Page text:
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  Indian J Med Microbiol
 

Figure 6: Schematic representation of angle lambda and corneal light reflex positioning. (a) Normal angle lambda (λ) between the patient's line of sight (directed at the examiner's handlight) and pupillary axis is associated with slight nasalward positioning of the corneal light reflex (the reflection of the handlight from the anterior surface of the cornea) with respect to the pupillary center. (b) Eye with normal angle lambda (λ) is not fixating on the handlight, with strabismic deviation (δ), showing nasalward displacement of the corneal light reflex from the pupillary center. Note the imaginary string that connects the corneal center of curvature (CR) with the handlight. (c) Large angle lambda (λ+) caused by a temporally dragged, but fixating fovea, showing the same amount of nasalward displacement of the corneal light reflex from the pupillary center as in (b) with the deviated eye with normal angle lambda (λ) not fixating on the handlight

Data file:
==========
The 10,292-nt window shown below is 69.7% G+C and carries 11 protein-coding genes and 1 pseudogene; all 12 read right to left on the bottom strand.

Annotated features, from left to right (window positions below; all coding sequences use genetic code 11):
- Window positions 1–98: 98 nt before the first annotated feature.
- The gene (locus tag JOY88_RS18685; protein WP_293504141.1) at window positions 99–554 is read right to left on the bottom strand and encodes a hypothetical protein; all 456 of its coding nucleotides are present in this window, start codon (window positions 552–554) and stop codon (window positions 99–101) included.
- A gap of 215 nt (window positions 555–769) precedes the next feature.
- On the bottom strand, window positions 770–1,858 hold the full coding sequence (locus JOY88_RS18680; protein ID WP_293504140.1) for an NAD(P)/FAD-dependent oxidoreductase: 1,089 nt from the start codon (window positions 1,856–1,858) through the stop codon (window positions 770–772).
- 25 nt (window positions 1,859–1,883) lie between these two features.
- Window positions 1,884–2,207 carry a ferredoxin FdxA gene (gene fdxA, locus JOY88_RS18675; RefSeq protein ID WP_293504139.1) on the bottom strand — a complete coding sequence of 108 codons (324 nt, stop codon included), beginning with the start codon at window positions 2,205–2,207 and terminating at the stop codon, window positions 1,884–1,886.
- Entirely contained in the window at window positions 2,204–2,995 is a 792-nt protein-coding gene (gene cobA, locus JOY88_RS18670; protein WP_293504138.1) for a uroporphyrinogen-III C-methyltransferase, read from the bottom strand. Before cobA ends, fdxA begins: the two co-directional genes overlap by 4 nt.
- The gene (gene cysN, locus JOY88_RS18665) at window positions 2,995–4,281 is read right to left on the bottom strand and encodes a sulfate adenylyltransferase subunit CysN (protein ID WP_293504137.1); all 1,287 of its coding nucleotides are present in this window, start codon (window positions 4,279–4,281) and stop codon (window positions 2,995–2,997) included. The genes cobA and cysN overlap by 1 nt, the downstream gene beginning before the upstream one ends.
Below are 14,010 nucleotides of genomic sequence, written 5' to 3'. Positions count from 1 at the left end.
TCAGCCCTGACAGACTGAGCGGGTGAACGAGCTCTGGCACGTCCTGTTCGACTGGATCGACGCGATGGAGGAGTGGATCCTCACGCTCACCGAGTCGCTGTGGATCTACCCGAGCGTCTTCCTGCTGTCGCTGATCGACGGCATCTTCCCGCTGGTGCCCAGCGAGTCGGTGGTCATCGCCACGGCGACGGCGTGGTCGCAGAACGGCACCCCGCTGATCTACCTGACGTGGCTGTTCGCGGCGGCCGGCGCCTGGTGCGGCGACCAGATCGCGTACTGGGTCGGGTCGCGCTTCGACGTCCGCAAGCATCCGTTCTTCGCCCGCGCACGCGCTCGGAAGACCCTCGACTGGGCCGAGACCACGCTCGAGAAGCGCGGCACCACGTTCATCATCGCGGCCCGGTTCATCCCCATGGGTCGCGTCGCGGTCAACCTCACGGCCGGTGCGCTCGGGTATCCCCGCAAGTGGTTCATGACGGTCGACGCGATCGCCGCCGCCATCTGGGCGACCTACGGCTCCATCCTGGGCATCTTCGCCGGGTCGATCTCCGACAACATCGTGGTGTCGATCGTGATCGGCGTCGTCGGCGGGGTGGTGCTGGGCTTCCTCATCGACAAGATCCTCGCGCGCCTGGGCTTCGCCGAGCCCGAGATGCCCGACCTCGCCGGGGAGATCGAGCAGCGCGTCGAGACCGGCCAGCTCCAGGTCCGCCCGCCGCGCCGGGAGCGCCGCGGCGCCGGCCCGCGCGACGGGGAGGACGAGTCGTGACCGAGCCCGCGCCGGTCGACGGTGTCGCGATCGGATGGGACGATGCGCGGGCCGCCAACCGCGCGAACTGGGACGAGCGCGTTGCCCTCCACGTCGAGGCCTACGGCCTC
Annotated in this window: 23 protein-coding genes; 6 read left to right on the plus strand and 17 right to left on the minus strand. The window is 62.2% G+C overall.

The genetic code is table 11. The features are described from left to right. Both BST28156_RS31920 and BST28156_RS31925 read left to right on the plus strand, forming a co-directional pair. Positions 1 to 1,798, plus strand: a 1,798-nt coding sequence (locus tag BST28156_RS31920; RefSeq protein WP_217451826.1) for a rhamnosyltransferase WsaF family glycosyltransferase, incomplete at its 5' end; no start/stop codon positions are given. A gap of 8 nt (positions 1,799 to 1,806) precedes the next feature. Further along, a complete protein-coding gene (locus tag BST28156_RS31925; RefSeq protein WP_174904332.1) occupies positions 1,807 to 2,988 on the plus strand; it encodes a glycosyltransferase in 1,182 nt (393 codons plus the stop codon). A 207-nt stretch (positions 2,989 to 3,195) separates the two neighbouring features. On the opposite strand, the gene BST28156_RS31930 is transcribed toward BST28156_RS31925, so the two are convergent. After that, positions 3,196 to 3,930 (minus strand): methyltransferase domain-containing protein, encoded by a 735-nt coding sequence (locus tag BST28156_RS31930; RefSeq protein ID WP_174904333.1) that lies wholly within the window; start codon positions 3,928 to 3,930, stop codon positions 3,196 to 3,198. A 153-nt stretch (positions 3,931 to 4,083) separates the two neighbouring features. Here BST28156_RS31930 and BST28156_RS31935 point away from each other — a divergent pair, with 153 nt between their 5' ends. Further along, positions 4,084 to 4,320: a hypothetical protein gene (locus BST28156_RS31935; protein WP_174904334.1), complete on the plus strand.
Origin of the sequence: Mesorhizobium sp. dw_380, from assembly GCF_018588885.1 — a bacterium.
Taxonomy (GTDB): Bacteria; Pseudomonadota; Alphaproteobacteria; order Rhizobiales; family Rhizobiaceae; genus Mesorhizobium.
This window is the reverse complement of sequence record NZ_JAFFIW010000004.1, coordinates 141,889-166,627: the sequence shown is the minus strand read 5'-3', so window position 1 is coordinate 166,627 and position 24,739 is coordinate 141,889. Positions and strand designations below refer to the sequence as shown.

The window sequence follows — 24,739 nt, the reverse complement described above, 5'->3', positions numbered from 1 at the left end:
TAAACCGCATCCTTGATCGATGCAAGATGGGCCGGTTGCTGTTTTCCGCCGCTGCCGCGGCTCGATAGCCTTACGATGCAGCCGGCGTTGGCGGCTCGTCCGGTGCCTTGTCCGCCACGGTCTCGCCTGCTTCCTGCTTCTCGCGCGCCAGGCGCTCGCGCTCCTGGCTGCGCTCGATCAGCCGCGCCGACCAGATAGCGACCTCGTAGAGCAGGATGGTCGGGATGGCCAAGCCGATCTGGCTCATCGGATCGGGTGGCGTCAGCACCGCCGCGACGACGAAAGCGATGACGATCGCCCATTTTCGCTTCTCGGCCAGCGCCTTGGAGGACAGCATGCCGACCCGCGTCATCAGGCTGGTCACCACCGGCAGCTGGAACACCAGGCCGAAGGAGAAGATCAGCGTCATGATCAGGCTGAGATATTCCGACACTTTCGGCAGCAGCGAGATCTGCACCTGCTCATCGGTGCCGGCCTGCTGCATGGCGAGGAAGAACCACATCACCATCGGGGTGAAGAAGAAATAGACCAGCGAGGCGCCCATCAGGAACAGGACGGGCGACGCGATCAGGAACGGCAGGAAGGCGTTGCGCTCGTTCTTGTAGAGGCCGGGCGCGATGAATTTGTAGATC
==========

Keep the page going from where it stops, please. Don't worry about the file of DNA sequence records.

Figure 6: Schematic representation of angle lambda and corneal light reflex positioning. (a) Normal angle lambda (λ) between the patient's line of sight (directed at the examiner's handlight) and pupillary axis is associated with slight nasalward positioning of the corneal light reflex (the reflection of the handlight from the anterior surface of the cornea) with respect to the pupillary center. (b) Eye with normal angle lambda (λ) is not fixating on the handlight, with strabismic deviation (δ), showing nasalward displacement of the corneal light reflex from the pupillary center. Note the imaginary string that connects the corneal center of curvature (CR) with the handlight. (c) Large angle lambda (λ+) caused by a temporally dragged, but fixating fovea, showing the same amount of nasalward displacement of the corneal light reflex from the pupillary center as in (b) with the deviated eye with normal angle lambda (λ) not fixating on the handlight